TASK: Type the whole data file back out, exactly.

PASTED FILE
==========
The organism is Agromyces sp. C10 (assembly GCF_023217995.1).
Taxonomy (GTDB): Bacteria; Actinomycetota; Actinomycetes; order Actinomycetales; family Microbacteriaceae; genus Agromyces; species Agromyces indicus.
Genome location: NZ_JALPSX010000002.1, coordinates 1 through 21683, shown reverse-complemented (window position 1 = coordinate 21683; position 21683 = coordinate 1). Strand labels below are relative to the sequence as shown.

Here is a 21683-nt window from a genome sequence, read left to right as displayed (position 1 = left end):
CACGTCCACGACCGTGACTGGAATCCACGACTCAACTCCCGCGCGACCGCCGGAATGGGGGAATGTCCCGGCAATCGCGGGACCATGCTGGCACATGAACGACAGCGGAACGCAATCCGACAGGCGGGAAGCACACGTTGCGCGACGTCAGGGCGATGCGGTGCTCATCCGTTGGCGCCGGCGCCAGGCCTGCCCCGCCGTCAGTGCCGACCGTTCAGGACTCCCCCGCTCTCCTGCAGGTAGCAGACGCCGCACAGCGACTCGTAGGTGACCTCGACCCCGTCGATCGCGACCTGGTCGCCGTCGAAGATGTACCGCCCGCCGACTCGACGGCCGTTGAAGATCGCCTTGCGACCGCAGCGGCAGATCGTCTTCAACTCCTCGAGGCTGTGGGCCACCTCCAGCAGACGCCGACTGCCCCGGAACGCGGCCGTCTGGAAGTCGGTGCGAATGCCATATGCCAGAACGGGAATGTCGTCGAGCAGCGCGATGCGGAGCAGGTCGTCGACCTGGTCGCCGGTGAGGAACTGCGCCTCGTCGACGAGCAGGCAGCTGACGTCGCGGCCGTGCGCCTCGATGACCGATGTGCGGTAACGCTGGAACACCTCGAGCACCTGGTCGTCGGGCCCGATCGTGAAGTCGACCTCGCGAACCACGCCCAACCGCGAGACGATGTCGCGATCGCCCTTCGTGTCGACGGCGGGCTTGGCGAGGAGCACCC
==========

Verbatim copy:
The organism is Agromyces sp. C10 (assembly GCF_023217995.1).
Taxonomy (GTDB): Bacteria; Actinomycetota; Actinomycetes; order Actinomycetales; family Microbacteriaceae; genus Agromyces; species Agromyces indicus.
Genome location: NZ_JALPSX010000002.1, coordinates 1 through 21683, shown reverse-complemented (window position 1 = coordinate 21683; position 21683 = coordinate 1). Strand labels below are relative to the sequence as shown.

Here is a 21683-nt window from a genome sequence, read left to right as displayed (position 1 = left end):
CACGTCCACGACCGTGACTGGAATCCACGACTCAACTCCCGCGCGACCGCCGGAATGGGGGAATGTCCCGGCAATCGCGGGACCATGCTGGCACATGAACGACAGCGGAACGCAATCCGACAGGCGGGAAGCACACGTTGCGCGACGTCAGGGCGATGCGGTGCTCATCCGTTGGCGCCGGCGCCAGGCCTGCCCCGCCGTCAGTGCCGACCGTTCAGGACTCCCCCGCTCTCCTGCAGGTAGCAGACGCCGCACAGCGACTCGTAGGTGACCTCGACCCCGTCGATCGCGACCTGGTCGCCGTCGAAGATGTACCGCCCGCCGACTCGACGGCCGTTGAAGATCGCCTTGCGACCGCAGCGGCAGATCGTCTTCAACTCCTCGAGGCTGTGGGCCACCTCCAGCAGACGCCGACTGCCCCGGAACGCGGCCGTCTGGAAGTCGGTGCGAATGCCATATGCCAGAACGGGAATGTCGTCGAGCAGCGCGATGCGGAGCAGGTCGTCGACCTGGTCGCCGGTGAGGAACTGCGCCTCGTCGACGAGCAGGCAGCTGACGTCGCGGCCGTGCGCCTCGATGACCGATGTGCGGTAACGCTGGAACACCTCGAGCACCTGGTCGTCGGGCCCGATCGTGAAGTCGACCTCGCGAACCACGCCCAACCGCGAGACGATGTCGCGATCGCCCTTCGTGTCGACGGCGGGCTTGGCGAGGAGCACCC